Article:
While you can certainly get the that high degree of magnification with lesser scopes, you’ll frequently lose clarity and brightness. At extreme ranges, clear glass is more important than a high magnification. Better to have both, and the Mark 5HD is extraordinarily clear and bright.

Chris Heuss for TTAG

All Leupold scopes are built to last a lifetime and warrantied for it, too. The Mark 5HD is dripping with quality, which is easiest to see by testing the finish.

I had this Leupold Mark 5HD in a backpack with a handful of loose aluminum and steel parts for a few days. And the backpack was with me so it was thrown around a lot.

After a few days of borderline disrespectful abuse [Ed: which also describes editing this review] the Mark 5HD showed no signs of damage to its 6061-T6 aluminum housing; only a few of scuffs which I could easily wipe off.

Chris Heuss for TTAG

Look, it’s a Leupold. From my experience, that means the glass is excellent and the build quality is top-shelf. So what really sets the Mark 5HD apart from its competition are its turrets. More specifically, its elevation turret. It’s simply a genius design and what keeps me coming back to the Mark 5. 

Zeroing the elevation and windage knobs is simple. Just zero as you normally would, loosen two set screws, rotate the turrets to zero, and tighten the screws. That’s common enough these days, but the Leupold turrets have a hidden feature that takes the functionality a step further.

Chris Heuss for TTAG

The exposed elevation turret on the Mark 5HD has a wide zero lock button on the vertical face and a small metal rod that’s flush with the top of the turret. Press the lock button to unlock the turret so you can turn it. This is handier and easier in the field, especially when prone behind your rifle, than turrets that must be lifted upwards against a detent or what’s often strong suction and/or friction.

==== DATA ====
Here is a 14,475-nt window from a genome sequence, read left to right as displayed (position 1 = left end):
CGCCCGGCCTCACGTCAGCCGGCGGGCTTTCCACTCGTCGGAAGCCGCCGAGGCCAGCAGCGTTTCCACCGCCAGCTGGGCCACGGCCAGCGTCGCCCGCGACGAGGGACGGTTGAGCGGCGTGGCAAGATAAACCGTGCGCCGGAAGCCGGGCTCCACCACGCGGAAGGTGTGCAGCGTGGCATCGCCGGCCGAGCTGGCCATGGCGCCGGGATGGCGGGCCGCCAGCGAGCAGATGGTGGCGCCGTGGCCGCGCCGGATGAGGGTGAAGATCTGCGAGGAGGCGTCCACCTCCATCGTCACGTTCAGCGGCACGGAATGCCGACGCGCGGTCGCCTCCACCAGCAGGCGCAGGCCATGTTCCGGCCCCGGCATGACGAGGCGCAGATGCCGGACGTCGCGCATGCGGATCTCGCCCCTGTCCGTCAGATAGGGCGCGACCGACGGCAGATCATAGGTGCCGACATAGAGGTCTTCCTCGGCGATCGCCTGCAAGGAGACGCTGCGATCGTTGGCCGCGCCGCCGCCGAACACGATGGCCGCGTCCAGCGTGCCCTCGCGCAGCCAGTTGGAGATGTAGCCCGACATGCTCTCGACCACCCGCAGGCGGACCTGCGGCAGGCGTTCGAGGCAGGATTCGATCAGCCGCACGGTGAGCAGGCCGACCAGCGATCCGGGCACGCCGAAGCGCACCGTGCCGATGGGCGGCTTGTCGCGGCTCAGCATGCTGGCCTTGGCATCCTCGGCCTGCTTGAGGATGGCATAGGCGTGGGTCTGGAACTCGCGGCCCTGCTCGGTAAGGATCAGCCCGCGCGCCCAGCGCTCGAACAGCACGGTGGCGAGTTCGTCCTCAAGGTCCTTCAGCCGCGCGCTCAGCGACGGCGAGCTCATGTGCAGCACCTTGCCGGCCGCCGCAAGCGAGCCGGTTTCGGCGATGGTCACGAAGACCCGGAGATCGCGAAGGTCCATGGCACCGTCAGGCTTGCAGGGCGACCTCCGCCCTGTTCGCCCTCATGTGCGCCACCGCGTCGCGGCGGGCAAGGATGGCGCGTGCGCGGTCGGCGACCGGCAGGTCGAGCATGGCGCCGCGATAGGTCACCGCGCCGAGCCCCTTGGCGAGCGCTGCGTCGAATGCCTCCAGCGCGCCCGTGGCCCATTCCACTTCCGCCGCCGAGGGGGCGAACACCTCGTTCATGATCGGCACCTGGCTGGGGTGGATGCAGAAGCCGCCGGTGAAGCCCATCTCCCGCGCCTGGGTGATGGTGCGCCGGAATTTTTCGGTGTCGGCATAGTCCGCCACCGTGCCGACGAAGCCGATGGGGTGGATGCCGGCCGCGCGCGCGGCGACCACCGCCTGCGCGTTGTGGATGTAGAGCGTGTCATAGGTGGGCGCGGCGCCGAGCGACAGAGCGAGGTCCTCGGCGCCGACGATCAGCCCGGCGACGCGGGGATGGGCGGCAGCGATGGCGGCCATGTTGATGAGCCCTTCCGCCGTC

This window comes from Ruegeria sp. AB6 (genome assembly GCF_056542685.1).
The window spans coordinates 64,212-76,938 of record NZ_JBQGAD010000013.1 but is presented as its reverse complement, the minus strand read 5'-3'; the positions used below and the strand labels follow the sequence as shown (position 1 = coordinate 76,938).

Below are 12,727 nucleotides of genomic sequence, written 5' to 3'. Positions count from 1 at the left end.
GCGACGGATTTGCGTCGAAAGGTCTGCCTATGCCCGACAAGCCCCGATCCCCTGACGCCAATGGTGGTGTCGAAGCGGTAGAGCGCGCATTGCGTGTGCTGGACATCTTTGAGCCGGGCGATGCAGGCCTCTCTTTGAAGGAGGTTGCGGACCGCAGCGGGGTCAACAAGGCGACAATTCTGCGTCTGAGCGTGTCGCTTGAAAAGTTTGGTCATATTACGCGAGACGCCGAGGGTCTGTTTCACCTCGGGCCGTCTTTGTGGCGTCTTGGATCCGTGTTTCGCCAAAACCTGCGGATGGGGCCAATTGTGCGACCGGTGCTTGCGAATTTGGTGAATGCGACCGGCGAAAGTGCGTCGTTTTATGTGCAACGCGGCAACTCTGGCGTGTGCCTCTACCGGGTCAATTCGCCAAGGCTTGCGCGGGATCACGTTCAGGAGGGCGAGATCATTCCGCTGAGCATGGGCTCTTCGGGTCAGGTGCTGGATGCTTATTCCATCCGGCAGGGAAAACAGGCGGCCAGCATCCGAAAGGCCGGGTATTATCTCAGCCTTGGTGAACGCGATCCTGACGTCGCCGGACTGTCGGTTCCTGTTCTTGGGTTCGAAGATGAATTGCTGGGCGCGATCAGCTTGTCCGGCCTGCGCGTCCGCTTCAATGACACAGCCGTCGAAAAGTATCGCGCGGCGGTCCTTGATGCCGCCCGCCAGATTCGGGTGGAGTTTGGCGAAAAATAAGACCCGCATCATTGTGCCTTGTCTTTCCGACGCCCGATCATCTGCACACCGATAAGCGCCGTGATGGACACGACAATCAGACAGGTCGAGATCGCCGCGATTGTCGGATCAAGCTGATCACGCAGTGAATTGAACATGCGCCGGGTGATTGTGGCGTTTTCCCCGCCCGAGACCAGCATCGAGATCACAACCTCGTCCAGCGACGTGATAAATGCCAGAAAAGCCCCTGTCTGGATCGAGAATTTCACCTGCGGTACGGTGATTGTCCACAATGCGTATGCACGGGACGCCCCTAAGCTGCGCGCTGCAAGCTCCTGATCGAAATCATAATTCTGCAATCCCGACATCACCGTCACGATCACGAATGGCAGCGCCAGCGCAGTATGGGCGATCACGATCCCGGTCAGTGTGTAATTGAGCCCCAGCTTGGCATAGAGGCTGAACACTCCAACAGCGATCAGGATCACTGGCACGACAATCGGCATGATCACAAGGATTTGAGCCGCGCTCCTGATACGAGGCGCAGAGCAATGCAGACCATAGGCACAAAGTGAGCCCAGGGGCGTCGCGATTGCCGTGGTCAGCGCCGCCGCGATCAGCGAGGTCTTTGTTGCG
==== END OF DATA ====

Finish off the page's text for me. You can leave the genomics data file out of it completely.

Chris Heuss for TTAG

Keep turning the turret a full rotation, and the lock button retracts into the turret, becoming flush with the front face.

Chris Heuss for TTAG

Rotate the turret another full turn and the metal rod on top pops up. Having a reference like this is extremely helpful, especially when navigating the 120 MOA of adjustment range.

Sometimes when I’m feeling dumb [ED: fingers…aching…must hold back] I take my old TI83 graphing calculator and hit a bunch of random buttons. Something about playing with a graphing calculator makes me feel smart. The Mark 5HD’s elevation turret makes me feel the same way as the TI83 graphing calculator…i.e.,smarter than I am.

Chris Heuss for TTAG

The windage knob is a bit more traditional than the elevation knob. It’s non-locking and under a threaded cap. With 60 MOA of range you should have enough adjustment to hit your target no matter where you are. I almost looked up the windiest place on earth, but I’m too far behind on this review to do that [ED: as if Texans needed more reasons to pick on Oklahoma].

The Leupold Mark 5HD might be a perfect sailboat gun, because of all the wind, if that’s even a thing. The windage indicator dash is located at the 2 o’clock position when looking down the scope. Which means to see where your windage turret is you barley need to move your head. It’s a simple idea that really helps in practice. I don’t get the artificial feeling of being smart from the windage turret like I do with the elevation turret, but it’s still very nice.